Also, check for nonverbal messages that affect your students and the classroom atmosphere. You can get other perspectives by asking faculty with reputations for excellent teaching to observe your classes or a videotape. See what services your institution’s Teaching Center offers.
Stay in Touch With Your Students
Do students return blank stares when you share a humorous anecdote that used to bring forth appreciative chortles and nods of understanding? I can still recall my shock at students’ mystified looks when I mentioned the Bay of Pigs disaster while discussing a social psychology experiment! As we become more experienced as teachers, we also grow older. Sooner or later, we hit the point when we’re the age of our students’ parents. For better or worse, this means that students’ perceptions of us change, and vice versa.
A big part of being a good teacher is to know where your students are coming from so you can connect the course material to experiences in their lives and use language to which they can relate. (If you have college-aged children or acquaintances, this gives you a small edge—although I know parents who would dispute this!) As we get more distant in age from our students, it’s important to stay tuned in to their culture. Take a look at the demographic information and survey data on the attitudes of college freshmen in the Almanac issue of the Chronicle of Higher Education published every August. It’s also helpful to know what books students are reading; the Chronicle usually carries a list of best-sellers on college campuses. And, if you’re feeling really adventuresome, tune into MTV or some pop radio stations (stand well back from the speakers) to hear what they’re listening to!
Regularly Seek Students’ Suggestions for Improving Your Courses
Try conducting midterm evaluations on critical aspects of your courses. This strategy is especially helpful if you’re trying something new for the first time, or if you discover that something that used to work in class no longer has the same effect. Giving midterm evaluations also allows you to make changes in a course, if you choose, while the students who made the suggestions can still benefit from them. Or, consider a small student committee to keep you apprised of how things are going in the course.
Cultivate a Positive Attitude and Maintain Your Enthusiasm
An essential part of teaching—especially these days—is motivating students to be interested in the material. Enthusiasm and optimism are contagious. After teaching the same ideas for a long time, we may find our excitement about the material diminishing. Also, sometimes we wrongly assume, because certain concepts are common knowledge to us, that students are also familiar with them. From this perspective, it is like being forced to tell a joke realizing that the audience already knows the punch-line. But, if we can key in on what we find interesting about the material, students are likely to get excited about it as well—and this also helps maintain our enthusiasm!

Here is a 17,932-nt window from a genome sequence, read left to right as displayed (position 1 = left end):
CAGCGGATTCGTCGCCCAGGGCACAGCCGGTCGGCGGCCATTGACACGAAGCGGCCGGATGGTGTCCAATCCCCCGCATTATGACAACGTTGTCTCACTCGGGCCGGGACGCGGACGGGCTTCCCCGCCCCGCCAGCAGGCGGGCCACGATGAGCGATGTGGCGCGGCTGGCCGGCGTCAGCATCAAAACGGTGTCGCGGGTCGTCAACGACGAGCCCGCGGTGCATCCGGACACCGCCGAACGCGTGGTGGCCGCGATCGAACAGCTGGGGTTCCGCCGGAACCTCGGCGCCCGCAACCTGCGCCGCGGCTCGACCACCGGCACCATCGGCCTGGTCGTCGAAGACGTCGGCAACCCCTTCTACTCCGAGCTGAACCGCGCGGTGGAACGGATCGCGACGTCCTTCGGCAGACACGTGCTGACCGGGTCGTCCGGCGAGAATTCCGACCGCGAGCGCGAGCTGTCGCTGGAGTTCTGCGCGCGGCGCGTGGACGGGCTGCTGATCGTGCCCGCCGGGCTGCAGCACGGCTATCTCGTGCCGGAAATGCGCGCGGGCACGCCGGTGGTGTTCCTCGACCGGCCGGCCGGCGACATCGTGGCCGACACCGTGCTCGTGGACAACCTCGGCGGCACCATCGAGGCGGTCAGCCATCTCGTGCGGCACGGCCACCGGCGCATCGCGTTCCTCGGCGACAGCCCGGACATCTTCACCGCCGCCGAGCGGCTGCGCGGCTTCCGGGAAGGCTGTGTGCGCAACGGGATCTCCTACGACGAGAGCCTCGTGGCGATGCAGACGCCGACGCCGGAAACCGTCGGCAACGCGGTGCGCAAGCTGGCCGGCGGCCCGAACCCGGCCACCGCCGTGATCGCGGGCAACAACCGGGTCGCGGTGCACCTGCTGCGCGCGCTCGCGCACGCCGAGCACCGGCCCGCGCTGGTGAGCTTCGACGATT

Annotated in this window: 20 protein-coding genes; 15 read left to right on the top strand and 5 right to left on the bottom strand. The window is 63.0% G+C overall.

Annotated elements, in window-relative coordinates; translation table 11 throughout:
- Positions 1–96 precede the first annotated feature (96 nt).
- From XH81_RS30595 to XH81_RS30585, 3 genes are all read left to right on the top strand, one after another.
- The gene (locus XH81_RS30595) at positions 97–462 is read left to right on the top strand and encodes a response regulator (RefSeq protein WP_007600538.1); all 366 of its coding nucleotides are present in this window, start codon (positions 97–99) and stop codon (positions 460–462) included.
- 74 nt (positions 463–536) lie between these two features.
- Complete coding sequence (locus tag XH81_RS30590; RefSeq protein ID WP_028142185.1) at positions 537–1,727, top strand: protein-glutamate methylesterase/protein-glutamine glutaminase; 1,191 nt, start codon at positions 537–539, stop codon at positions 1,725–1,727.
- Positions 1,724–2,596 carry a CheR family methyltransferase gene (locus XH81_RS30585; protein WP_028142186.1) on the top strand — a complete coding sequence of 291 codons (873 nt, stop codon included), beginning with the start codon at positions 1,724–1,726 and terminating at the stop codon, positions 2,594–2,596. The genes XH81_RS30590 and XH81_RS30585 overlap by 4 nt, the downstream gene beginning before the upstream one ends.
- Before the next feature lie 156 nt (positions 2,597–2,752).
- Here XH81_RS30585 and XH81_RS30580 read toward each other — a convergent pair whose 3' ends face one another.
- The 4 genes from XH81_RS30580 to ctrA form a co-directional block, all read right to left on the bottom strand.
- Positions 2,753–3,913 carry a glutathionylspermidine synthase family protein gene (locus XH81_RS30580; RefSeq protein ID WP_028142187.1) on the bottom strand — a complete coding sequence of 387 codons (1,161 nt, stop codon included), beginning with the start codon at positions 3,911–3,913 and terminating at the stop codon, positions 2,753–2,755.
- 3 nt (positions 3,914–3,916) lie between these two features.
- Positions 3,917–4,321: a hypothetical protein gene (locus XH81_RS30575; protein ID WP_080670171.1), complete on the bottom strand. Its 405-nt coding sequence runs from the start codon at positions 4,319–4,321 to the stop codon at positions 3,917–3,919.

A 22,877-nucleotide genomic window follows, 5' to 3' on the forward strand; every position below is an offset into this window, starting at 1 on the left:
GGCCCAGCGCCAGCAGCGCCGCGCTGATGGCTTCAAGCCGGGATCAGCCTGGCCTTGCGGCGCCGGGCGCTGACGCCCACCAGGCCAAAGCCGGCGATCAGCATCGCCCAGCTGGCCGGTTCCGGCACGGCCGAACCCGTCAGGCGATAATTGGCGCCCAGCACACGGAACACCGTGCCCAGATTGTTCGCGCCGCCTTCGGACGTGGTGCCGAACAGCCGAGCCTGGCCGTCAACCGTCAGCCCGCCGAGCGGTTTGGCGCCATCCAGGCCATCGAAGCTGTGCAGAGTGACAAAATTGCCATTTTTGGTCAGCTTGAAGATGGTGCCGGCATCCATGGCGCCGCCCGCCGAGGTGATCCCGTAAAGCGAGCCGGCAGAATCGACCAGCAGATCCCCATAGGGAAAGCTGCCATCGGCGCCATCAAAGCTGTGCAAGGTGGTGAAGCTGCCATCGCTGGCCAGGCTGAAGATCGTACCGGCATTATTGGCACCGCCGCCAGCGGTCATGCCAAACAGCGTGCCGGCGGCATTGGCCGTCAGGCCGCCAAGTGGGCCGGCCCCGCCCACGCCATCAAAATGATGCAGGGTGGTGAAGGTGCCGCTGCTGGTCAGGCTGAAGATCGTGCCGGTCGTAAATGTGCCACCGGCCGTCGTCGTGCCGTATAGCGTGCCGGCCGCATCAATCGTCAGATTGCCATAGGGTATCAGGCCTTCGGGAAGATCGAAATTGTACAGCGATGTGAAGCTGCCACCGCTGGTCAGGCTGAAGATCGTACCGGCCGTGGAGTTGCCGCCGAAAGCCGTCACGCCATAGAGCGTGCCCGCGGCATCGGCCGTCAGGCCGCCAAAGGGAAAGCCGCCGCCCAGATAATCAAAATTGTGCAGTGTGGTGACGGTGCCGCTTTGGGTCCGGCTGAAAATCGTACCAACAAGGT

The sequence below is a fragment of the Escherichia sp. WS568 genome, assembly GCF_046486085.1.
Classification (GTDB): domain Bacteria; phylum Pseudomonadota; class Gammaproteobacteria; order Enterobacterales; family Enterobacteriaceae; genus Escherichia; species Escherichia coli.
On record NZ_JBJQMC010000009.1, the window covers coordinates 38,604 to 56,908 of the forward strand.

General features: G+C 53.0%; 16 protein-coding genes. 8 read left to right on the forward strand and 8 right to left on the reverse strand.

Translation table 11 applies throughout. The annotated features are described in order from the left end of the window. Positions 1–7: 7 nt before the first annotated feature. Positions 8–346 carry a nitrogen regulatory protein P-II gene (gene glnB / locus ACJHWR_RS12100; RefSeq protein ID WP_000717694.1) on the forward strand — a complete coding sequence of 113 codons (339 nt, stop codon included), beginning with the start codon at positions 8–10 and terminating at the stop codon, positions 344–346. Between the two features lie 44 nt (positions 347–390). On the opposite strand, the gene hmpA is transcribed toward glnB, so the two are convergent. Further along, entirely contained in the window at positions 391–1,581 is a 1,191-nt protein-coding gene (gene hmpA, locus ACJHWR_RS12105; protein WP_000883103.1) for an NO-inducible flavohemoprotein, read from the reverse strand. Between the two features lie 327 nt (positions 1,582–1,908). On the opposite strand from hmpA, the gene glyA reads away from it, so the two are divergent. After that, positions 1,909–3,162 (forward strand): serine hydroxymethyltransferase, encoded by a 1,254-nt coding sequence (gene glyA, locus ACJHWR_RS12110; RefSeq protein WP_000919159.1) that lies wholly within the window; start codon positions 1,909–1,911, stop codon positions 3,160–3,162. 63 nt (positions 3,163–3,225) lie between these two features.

Self-Mentoring in Special Circumstances
Sometimes we face situations for which solutions aren’t obvious. Maybe we have a particularly troublesome student or feel that we’re not able to hold students’ attention the way we would like. Maybe we don’t even know what the specific problem is—things just aren’t going well. At times like this, we can use self-mentoring in a more deliberate and systematic way. We can take the role of a helpful other, and ask ourselves the same questions we would pose to a colleague who came to us with our problem. “What seems to be the nature of the problem?” “What might be some likely causes of the problem, based on what I know about myself, and the situation?” “What kinds of things might I do to solve the problem?” These questions speak to the expertise aspect of mentoring.
Avoid the Negativity Trap
Reflect for a moment on our role as a mentor to others. Sharing our expertise is important, but we often help the most by encouraging others and reminding them of their capabilities and positive qualities. Sometimes we can get caught in a negativity trap blaming ourselves or blaming our students. When this happens, it’s important to remember to serve ourselves as well as we would serve others, tuning into our strengths and positive qualities. Encouragement and acceptance can produce the same payoff for ourselves as they do for others!
Self-mentoring can optimize our enjoyment of teaching and keep us alive in the classroom as we mature in our profession. If you’re not already doing it, give it a try!
References and Further Reading:
Angelo, T. A., & Cross, K. P. (1993). Classroom assessment techniques: A handbook
Baiocco, S. A., & DeWaters, J. N. (1998). Successful college teaching: Problem
Davis, B. G. (1993). Tools for teaching. San Francisco: Jossey-Bass.
Lowman, J. (1984). Mastering the techniques of teaching. San Francisco: Jossey-Bass.